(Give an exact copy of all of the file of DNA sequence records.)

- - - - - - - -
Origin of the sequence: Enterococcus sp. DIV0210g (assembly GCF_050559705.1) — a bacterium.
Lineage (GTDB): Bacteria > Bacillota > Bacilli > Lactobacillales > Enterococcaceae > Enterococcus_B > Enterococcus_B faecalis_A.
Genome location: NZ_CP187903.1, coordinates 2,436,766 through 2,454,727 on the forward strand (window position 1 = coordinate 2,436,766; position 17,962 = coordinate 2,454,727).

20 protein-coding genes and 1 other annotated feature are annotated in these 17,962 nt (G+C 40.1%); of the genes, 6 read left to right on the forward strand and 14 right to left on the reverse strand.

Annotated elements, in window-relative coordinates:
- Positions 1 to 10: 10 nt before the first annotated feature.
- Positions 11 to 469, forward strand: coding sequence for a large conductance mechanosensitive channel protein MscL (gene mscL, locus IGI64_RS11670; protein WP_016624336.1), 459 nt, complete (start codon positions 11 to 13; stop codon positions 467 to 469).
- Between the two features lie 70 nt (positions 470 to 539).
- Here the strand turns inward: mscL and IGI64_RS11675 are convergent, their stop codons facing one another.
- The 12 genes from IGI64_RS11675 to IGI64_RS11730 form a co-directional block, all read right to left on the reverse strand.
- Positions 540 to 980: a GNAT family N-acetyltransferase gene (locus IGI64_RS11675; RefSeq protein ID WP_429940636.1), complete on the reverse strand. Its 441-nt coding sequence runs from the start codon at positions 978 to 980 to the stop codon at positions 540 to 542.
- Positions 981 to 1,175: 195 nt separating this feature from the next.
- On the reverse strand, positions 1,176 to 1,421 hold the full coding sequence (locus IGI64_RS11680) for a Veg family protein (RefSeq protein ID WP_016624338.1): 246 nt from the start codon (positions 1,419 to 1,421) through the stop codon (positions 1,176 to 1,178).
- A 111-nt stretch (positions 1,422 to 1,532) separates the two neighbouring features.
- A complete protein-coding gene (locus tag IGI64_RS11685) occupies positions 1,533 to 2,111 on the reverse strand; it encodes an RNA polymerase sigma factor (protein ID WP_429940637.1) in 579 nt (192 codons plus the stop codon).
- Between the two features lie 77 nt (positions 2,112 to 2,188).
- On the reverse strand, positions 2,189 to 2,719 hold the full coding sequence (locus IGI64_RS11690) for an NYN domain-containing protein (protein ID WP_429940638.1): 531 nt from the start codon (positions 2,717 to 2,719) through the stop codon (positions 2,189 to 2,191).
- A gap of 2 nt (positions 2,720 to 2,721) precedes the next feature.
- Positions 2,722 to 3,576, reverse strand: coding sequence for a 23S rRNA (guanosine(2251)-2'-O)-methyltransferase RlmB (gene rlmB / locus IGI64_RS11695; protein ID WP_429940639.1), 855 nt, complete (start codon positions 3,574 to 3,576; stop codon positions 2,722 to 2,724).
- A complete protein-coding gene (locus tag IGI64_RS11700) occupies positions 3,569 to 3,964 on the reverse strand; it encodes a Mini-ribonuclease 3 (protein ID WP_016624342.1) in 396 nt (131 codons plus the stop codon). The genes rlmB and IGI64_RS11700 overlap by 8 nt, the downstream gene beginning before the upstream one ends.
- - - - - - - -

Origin of the sequence: Enterococcus sp. DIV0210g (assembly GCF_050559705.1) — a bacterium.
Lineage (GTDB): Bacteria > Bacillota > Bacilli > Lactobacillales > Enterococcaceae > Enterococcus_B > Enterococcus_B faecalis_A.
Genome location: NZ_CP187903.1, coordinates 2,436,766 through 2,454,727 on the forward strand (window position 1 = coordinate 2,436,766; position 17,962 = coordinate 2,454,727).

20 protein-coding genes and 1 other annotated feature are annotated in these 17,962 nt (G+C 40.1%); of the genes, 6 read left to right on the forward strand and 14 right to left on the reverse strand.

Annotated elements, in window-relative coordinates:
- Positions 1 to 10: 10 nt before the first annotated feature.
- Positions 11 to 469, forward strand: coding sequence for a large conductance mechanosensitive channel protein MscL (gene mscL, locus IGI64_RS11670; protein WP_016624336.1), 459 nt, complete (start codon positions 11 to 13; stop codon positions 467 to 469).
- Between the two features lie 70 nt (positions 470 to 539).
- Here the strand turns inward: mscL and IGI64_RS11675 are convergent, their stop codons facing one another.
- The 12 genes from IGI64_RS11675 to IGI64_RS11730 form a co-directional block, all read right to left on the reverse strand.
- Positions 540 to 980: a GNAT family N-acetyltransferase gene (locus IGI64_RS11675; RefSeq protein ID WP_429940636.1), complete on the reverse strand. Its 441-nt coding sequence runs from the start codon at positions 978 to 980 to the stop codon at positions 540 to 542.
- Positions 981 to 1,175: 195 nt separating this feature from the next.
- On the reverse strand, positions 1,176 to 1,421 hold the full coding sequence (locus IGI64_RS11680) for a Veg family protein (RefSeq protein ID WP_016624338.1): 246 nt from the start codon (positions 1,419 to 1,421) through the stop codon (positions 1,176 to 1,178).
- A 111-nt stretch (positions 1,422 to 1,532) separates the two neighbouring features.
- A complete protein-coding gene (locus tag IGI64_RS11685) occupies positions 1,533 to 2,111 on the reverse strand; it encodes an RNA polymerase sigma factor (protein ID WP_429940637.1) in 579 nt (192 codons plus the stop codon).
- Between the two features lie 77 nt (positions 2,112 to 2,188).
- On the reverse strand, positions 2,189 to 2,719 hold the full coding sequence (locus IGI64_RS11690) for an NYN domain-containing protein (protein ID WP_429940638.1): 531 nt from the start codon (positions 2,717 to 2,719) through the stop codon (positions 2,189 to 2,191).
- A gap of 2 nt (positions 2,720 to 2,721) precedes the next feature.
- Positions 2,722 to 3,576, reverse strand: coding sequence for a 23S rRNA (guanosine(2251)-2'-O)-methyltransferase RlmB (gene rlmB / locus IGI64_RS11695; protein ID WP_429940639.1), 855 nt, complete (start codon positions 3,574 to 3,576; stop codon positions 2,722 to 2,724).
- A complete protein-coding gene (locus tag IGI64_RS11700) occupies positions 3,569 to 3,964 on the reverse strand; it encodes a Mini-ribonuclease 3 (protein ID WP_016624342.1) in 396 nt (131 codons plus the stop codon). The genes rlmB and IGI64_RS11700 overlap by 8 nt, the downstream gene beginning before the upstream one ends.